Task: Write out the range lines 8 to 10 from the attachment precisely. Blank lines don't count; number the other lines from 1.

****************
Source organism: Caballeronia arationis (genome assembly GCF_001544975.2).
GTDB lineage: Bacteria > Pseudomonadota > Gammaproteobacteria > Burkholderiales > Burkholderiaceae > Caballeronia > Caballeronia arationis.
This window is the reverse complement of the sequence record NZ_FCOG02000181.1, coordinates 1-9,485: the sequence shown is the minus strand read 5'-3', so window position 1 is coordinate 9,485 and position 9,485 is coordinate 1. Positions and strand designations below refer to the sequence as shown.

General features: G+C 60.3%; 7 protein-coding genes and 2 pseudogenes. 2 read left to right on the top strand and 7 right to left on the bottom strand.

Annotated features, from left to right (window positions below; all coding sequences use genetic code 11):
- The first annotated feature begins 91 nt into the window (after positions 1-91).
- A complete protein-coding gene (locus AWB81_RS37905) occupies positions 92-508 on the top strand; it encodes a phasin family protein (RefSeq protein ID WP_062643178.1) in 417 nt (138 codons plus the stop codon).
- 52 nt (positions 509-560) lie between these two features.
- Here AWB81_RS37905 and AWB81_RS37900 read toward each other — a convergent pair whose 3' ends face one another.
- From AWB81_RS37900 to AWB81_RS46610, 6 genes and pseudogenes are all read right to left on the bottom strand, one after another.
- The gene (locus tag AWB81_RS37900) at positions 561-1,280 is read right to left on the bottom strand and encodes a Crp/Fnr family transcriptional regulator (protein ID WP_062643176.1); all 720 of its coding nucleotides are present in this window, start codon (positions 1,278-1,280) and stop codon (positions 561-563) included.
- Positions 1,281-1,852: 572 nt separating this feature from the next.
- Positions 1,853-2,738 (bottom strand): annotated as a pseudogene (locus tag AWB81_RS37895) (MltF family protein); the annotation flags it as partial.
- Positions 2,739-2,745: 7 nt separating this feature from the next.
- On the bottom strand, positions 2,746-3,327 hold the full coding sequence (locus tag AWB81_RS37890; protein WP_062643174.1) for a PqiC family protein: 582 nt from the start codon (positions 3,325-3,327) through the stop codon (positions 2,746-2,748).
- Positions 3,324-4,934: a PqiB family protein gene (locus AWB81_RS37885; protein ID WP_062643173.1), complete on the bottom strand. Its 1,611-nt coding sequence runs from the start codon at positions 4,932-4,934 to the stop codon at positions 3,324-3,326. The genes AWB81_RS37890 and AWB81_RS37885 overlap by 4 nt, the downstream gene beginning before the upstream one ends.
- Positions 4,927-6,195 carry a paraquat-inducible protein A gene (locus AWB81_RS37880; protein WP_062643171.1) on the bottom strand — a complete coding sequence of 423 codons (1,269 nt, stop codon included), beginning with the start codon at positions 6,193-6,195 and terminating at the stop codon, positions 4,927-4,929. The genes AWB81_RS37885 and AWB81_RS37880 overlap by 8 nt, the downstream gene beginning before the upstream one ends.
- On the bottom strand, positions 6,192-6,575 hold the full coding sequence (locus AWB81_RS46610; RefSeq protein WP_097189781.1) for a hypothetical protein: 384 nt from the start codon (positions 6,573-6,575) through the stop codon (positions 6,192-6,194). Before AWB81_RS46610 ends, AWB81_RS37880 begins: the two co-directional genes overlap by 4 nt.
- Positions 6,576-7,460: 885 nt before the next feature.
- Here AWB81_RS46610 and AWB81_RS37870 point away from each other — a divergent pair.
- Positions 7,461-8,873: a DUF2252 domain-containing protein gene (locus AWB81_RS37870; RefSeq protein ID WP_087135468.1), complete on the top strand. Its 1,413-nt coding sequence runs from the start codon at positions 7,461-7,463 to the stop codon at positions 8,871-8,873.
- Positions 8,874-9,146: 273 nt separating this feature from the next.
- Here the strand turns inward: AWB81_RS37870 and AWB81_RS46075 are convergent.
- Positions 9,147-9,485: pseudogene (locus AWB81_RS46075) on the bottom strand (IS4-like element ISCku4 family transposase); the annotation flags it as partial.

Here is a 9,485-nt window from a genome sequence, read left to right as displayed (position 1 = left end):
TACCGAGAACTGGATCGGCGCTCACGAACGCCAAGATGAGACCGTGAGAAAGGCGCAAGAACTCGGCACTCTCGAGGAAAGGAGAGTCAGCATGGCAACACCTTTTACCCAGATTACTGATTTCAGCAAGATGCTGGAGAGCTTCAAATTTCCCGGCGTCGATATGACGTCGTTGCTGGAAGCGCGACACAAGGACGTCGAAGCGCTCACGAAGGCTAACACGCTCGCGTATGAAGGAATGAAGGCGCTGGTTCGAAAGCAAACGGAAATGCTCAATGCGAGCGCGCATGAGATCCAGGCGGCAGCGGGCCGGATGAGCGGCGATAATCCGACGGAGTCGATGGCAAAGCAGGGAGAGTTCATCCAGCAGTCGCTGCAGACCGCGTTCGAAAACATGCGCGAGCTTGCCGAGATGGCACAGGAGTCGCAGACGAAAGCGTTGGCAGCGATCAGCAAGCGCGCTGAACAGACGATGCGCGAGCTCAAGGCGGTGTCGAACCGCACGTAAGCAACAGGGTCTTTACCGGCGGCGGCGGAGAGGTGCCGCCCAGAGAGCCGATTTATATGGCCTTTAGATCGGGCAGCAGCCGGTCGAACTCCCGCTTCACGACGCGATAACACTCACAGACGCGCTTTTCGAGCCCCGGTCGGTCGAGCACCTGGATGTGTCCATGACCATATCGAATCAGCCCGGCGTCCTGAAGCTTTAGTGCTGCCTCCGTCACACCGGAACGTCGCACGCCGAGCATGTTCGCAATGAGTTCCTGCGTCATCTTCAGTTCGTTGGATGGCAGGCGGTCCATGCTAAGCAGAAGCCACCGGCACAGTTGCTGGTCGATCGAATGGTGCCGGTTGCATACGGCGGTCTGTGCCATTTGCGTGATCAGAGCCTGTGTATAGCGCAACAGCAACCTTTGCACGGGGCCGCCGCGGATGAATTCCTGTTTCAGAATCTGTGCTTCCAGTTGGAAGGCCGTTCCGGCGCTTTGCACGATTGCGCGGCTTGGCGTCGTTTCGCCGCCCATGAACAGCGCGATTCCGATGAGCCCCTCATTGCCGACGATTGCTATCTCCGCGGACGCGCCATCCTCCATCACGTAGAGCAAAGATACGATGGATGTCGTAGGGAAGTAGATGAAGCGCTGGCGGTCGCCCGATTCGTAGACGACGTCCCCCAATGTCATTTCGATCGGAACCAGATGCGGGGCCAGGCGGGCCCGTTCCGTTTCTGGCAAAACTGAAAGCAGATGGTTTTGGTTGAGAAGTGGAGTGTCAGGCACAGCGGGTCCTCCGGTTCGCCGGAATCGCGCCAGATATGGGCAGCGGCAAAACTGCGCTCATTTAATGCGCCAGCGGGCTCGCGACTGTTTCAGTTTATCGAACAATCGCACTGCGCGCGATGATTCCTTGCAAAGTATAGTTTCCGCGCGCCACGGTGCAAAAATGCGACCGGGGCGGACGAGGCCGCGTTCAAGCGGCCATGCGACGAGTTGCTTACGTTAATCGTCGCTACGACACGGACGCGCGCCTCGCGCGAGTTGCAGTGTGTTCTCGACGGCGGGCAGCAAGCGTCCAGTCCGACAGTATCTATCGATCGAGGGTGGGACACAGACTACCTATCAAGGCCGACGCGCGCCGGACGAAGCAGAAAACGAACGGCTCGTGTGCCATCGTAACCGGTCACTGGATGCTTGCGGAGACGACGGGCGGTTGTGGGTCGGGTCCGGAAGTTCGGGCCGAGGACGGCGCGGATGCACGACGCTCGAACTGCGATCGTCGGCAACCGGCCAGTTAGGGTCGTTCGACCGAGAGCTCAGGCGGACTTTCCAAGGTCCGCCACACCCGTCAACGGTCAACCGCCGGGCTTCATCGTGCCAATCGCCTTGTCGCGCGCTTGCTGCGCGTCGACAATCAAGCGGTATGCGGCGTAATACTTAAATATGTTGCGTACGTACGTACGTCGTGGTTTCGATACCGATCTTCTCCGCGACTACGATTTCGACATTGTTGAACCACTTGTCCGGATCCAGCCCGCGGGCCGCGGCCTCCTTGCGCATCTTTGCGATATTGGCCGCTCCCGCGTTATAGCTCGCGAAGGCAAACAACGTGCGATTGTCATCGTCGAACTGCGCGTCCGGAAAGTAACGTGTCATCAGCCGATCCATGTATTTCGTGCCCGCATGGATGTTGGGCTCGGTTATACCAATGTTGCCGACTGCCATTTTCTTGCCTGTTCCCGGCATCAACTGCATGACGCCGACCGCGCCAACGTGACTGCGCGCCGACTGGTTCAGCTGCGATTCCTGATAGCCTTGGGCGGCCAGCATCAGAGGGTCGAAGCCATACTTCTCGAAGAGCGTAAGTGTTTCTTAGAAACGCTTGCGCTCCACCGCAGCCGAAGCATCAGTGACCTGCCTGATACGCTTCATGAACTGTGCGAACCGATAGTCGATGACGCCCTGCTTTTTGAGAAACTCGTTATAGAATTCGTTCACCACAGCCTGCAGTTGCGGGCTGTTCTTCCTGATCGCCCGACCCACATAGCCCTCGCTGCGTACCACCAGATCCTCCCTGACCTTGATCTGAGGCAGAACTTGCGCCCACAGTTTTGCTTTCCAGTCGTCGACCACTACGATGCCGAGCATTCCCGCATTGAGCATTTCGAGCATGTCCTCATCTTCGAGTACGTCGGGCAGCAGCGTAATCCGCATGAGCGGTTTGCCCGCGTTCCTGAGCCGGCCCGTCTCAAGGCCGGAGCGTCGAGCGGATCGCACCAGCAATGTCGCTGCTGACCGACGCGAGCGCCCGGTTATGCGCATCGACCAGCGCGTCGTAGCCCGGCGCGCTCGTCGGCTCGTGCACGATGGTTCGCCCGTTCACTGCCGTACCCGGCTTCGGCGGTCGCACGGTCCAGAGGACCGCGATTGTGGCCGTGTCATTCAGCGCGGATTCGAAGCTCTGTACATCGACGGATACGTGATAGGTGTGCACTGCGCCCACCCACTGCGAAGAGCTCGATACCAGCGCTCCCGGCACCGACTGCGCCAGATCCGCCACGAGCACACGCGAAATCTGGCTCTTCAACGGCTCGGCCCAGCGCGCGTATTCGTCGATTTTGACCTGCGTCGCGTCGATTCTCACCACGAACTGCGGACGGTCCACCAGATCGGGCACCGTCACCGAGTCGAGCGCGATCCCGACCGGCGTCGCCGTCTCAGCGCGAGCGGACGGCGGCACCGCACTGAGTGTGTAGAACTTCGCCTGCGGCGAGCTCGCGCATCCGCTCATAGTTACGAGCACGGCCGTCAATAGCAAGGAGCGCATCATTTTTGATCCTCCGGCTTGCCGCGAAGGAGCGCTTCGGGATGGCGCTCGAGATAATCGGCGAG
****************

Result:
- 52 nt (positions 509-560) lie between these two features.
- Here AWB81_RS37905 and AWB81_RS37900 read toward each other — a convergent pair whose 3' ends face one another.
- From AWB81_RS37900 to AWB81_RS46610, 6 genes and pseudogenes are all read right to left on the bottom strand, one after another.